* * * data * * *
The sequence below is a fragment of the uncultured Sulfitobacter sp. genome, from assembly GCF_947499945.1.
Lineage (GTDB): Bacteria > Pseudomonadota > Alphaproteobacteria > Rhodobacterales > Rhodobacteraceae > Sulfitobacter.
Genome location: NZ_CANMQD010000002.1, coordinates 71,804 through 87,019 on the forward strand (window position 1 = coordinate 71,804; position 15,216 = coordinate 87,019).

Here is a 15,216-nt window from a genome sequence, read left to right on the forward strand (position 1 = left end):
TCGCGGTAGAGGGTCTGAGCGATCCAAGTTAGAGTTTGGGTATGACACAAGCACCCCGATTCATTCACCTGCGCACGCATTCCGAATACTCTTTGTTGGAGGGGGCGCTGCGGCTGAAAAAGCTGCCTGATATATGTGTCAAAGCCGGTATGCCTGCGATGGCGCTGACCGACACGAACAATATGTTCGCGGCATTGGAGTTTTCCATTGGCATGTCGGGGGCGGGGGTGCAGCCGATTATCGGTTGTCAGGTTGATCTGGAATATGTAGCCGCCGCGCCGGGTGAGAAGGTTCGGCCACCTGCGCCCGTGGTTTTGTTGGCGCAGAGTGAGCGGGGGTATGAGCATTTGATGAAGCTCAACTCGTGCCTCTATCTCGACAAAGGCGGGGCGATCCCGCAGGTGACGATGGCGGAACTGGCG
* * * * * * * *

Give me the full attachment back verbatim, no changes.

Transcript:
The sequence below is a fragment of the uncultured Sulfitobacter sp. genome, from assembly GCF_947499945.1.
Lineage (GTDB): Bacteria > Pseudomonadota > Alphaproteobacteria > Rhodobacterales > Rhodobacteraceae > Sulfitobacter.
Genome location: NZ_CANMQD010000002.1, coordinates 71,804 through 87,019 on the forward strand (window position 1 = coordinate 71,804; position 15,216 = coordinate 87,019).

Here is a 15,216-nt window from a genome sequence, read left to right on the forward strand (position 1 = left end):
TCGCGGTAGAGGGTCTGAGCGATCCAAGTTAGAGTTTGGGTATGACACAAGCACCCCGATTCATTCACCTGCGCACGCATTCCGAATACTCTTTGTTGGAGGGGGCGCTGCGGCTGAAAAAGCTGCCTGATATATGTGTCAAAGCCGGTATGCCTGCGATGGCGCTGACCGACACGAACAATATGTTCGCGGCATTGGAGTTTTCCATTGGCATGTCGGGGGCGGGGGTGCAGCCGATTATCGGTTGTCAGGTTGATCTGGAATATGTAGCCGCCGCGCCGGGTGAGAAGGTTCGGCCACCTGCGCCCGTGGTTTTGTTGGCGCAGAGTGAGCGGGGGTATGAGCATTTGATGAAGCTCAACTCGTGCCTCTATCTCGACAAAGGCGGGGCGATCCCGCAGGTGACGATGGCGGAACTGGCG